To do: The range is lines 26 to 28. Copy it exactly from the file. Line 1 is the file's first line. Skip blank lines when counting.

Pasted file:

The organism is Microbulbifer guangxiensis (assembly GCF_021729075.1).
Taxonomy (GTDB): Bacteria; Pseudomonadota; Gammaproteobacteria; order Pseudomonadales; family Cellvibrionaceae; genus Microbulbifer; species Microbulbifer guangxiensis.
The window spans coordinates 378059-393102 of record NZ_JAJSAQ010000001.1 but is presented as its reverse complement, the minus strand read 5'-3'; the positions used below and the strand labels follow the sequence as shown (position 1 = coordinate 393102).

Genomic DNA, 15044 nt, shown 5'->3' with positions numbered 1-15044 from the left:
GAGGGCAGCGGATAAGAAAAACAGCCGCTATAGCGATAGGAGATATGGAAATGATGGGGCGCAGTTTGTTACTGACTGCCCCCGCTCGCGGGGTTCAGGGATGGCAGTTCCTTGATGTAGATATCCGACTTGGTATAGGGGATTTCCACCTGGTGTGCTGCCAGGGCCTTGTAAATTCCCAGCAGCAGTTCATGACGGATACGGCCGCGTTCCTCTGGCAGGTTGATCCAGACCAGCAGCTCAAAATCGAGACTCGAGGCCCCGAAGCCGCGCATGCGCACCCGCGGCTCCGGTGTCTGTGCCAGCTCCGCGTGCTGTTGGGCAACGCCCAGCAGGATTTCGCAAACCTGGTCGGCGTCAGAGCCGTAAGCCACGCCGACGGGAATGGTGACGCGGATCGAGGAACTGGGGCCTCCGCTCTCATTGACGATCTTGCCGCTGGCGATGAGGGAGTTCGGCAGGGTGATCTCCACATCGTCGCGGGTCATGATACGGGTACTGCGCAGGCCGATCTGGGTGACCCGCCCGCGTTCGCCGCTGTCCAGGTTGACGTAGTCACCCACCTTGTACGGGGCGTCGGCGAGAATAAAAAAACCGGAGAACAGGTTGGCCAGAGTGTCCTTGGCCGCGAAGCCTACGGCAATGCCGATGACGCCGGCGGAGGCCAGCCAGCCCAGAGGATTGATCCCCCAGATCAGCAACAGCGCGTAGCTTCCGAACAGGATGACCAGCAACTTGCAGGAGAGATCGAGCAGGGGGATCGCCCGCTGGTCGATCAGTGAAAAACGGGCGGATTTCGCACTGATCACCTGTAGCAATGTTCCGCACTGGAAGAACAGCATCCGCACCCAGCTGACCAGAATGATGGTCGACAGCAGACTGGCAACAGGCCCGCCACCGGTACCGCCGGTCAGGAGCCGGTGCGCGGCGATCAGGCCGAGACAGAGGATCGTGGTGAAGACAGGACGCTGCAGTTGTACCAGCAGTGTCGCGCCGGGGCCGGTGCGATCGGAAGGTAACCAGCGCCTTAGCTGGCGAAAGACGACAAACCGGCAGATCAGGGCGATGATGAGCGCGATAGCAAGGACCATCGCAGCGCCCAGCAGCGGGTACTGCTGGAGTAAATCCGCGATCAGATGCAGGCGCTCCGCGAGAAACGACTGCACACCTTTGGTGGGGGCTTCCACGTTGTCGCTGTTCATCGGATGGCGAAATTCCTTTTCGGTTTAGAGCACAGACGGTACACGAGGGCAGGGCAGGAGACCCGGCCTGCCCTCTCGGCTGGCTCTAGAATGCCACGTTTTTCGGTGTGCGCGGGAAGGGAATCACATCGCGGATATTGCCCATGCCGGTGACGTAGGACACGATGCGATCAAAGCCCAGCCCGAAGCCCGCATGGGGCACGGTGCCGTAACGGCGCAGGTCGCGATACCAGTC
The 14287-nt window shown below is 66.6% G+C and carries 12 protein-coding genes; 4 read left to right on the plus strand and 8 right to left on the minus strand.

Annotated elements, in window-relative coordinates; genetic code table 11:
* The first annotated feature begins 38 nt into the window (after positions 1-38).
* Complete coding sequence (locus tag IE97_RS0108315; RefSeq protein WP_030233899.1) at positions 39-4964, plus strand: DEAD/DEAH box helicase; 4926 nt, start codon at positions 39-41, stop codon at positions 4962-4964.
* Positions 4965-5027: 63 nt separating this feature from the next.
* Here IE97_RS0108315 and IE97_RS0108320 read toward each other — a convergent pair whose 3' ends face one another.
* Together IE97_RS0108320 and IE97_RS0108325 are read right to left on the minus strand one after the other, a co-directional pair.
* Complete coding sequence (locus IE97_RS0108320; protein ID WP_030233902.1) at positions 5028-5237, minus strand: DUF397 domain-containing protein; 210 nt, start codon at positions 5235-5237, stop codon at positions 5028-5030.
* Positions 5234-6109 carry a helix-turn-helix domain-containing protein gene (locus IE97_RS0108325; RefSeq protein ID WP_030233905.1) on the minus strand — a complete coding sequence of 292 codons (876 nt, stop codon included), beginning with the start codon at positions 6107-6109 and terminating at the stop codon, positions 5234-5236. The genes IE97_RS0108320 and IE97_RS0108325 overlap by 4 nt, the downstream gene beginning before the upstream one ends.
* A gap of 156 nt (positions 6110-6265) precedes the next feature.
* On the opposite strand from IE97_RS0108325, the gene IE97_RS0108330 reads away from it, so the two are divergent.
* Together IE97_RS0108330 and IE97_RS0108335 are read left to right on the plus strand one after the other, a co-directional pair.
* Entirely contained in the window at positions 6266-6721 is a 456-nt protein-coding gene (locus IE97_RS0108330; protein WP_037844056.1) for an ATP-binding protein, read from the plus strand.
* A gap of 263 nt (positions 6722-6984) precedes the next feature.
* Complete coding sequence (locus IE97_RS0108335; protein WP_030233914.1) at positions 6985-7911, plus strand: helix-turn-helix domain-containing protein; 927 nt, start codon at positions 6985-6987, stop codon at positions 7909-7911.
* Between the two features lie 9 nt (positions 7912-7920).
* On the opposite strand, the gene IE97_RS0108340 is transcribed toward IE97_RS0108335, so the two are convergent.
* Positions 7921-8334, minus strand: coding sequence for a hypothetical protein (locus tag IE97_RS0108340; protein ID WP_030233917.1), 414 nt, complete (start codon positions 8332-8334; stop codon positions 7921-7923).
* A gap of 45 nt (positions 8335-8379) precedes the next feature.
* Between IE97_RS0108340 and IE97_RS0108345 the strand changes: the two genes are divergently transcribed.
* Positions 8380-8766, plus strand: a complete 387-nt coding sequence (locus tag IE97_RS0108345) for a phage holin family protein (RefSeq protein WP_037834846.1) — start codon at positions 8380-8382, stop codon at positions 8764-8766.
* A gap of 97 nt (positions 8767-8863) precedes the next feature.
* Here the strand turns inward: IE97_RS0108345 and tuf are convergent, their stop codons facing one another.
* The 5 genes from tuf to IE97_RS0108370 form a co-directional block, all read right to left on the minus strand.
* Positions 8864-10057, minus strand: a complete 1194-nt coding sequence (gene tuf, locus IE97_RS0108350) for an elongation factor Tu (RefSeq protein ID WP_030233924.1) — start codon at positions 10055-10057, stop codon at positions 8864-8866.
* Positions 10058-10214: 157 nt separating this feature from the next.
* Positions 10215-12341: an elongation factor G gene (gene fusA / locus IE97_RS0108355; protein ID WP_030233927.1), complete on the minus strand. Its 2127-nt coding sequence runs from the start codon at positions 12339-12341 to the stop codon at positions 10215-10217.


* Positions 8380-8766, plus strand: a complete 387-nt coding sequence (locus tag IE97_RS0108345) for a phage holin family protein (RefSeq protein WP_037834846.1) — start codon at positions 8380-8382, stop codon at positions 8764-8766.
* A gap of 97 nt (positions 8767-8863) precedes the next feature.
* Here the strand turns inward: IE97_RS0108345 and tuf are convergent, their stop codons facing one another.